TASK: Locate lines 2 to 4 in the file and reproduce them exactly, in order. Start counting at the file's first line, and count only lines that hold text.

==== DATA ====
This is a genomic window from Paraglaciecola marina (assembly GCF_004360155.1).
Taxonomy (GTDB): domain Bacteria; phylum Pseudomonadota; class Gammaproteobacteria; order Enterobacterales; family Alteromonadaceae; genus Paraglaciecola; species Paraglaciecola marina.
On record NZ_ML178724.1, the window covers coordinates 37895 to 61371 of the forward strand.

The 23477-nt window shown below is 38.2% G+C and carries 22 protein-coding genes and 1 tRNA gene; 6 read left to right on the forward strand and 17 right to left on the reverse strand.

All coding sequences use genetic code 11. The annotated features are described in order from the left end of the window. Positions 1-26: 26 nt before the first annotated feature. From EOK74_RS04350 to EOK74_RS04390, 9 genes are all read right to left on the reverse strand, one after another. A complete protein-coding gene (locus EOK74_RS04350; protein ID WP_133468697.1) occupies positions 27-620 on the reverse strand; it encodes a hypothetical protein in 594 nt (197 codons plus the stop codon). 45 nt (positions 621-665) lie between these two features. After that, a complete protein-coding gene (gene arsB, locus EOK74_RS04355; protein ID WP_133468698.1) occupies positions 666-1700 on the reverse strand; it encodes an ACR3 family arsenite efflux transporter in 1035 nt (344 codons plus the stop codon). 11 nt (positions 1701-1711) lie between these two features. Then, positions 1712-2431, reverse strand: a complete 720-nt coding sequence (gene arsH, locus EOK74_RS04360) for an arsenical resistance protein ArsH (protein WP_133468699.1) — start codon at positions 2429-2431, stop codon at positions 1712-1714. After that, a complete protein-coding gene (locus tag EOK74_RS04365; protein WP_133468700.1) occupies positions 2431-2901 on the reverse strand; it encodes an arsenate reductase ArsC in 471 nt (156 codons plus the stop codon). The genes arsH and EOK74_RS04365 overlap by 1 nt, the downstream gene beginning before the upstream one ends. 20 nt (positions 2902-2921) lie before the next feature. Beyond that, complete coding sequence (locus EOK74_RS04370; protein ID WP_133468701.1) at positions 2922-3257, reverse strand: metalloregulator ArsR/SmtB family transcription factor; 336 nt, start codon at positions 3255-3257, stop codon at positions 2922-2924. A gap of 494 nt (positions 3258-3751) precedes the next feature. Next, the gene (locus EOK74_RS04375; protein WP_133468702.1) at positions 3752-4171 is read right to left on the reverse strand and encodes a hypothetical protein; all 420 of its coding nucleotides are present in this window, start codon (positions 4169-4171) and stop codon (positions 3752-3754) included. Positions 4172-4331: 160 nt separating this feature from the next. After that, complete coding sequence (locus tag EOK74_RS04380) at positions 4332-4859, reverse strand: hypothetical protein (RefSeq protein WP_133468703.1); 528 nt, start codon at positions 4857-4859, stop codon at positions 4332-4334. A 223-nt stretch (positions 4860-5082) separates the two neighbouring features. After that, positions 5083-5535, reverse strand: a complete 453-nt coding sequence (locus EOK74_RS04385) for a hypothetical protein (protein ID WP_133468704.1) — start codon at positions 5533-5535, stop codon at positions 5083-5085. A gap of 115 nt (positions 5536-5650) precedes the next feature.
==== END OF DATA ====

Taxonomy (GTDB): domain Bacteria; phylum Pseudomonadota; class Gammaproteobacteria; order Enterobacterales; family Alteromonadaceae; genus Paraglaciecola; species Paraglaciecola marina.
On record NZ_ML178724.1, the window covers coordinates 37895 to 61371 of the forward strand.

The 23477-nt window shown below is 38.2% G+C and carries 22 protein-coding genes and 1 tRNA gene; 6 read left to right on the forward strand and 17 right to left on the reverse strand.